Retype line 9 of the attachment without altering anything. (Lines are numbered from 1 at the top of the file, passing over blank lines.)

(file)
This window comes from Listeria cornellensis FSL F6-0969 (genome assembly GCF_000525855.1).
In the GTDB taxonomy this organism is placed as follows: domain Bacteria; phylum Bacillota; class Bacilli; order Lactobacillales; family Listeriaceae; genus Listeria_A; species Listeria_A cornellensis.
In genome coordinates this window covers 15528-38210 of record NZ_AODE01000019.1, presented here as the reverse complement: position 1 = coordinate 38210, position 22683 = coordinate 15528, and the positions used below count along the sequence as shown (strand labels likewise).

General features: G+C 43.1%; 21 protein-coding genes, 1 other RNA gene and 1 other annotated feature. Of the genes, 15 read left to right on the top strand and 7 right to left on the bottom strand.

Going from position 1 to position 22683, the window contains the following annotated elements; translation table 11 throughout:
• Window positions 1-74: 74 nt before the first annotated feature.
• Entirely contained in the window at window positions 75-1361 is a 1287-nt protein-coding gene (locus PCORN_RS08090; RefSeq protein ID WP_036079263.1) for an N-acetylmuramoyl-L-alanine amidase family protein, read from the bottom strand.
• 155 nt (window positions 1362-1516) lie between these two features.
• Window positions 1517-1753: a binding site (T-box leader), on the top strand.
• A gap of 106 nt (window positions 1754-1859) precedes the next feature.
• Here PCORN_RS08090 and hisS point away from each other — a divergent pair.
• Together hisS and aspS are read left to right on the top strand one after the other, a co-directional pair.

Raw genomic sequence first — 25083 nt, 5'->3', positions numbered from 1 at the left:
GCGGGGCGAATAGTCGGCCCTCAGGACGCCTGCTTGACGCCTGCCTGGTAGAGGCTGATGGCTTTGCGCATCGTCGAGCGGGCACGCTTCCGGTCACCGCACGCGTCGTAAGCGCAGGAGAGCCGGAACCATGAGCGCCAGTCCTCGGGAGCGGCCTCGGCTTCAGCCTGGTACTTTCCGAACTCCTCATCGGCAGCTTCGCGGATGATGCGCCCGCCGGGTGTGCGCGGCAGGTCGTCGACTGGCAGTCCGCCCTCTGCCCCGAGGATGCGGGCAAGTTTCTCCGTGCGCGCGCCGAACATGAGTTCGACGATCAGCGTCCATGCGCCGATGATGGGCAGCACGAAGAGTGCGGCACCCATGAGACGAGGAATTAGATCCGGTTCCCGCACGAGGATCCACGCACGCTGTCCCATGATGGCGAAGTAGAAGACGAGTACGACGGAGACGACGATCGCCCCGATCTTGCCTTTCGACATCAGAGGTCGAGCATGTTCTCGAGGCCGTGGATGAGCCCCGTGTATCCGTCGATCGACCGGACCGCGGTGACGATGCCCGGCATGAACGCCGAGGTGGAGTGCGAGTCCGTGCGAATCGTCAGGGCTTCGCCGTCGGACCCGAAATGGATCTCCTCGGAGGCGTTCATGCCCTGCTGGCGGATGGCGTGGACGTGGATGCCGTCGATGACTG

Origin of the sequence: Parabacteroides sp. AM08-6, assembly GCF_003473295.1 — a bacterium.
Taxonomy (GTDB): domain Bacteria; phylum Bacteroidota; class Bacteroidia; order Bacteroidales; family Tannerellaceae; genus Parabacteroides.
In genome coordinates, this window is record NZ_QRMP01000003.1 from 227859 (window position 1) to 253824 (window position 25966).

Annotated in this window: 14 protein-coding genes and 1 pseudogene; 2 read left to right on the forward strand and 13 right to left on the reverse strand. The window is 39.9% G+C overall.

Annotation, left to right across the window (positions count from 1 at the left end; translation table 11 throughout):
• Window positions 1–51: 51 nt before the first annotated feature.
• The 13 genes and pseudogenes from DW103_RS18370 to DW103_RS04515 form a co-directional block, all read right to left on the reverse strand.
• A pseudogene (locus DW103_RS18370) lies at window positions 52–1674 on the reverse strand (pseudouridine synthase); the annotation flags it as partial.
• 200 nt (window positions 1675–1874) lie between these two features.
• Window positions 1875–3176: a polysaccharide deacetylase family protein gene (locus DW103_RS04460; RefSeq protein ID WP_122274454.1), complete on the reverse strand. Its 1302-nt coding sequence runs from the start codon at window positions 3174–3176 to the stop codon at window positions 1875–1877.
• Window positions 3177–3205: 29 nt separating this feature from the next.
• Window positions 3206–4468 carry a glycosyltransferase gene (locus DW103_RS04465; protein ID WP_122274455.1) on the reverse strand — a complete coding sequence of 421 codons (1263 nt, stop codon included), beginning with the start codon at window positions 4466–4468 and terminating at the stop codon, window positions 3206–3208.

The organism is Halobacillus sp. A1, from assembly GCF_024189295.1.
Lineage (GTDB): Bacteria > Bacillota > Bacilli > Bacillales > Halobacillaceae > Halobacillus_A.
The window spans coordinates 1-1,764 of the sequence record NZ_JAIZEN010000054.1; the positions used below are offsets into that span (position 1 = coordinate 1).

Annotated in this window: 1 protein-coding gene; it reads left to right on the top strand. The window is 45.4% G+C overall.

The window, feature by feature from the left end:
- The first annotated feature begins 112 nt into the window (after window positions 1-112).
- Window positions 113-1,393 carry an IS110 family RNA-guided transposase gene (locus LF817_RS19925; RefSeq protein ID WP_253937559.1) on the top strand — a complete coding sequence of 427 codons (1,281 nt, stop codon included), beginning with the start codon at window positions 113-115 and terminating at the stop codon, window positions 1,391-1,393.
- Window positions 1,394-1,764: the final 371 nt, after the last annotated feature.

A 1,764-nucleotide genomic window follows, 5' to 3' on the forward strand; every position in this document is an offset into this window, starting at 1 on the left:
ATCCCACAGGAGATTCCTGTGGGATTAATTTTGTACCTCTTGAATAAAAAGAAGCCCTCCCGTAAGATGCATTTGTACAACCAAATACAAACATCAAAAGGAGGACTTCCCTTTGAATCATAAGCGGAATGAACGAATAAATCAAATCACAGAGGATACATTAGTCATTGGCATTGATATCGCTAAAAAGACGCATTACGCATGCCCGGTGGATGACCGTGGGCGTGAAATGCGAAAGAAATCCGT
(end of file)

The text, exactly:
• Window positions 1517-1753: a binding site (T-box leader), on the top strand.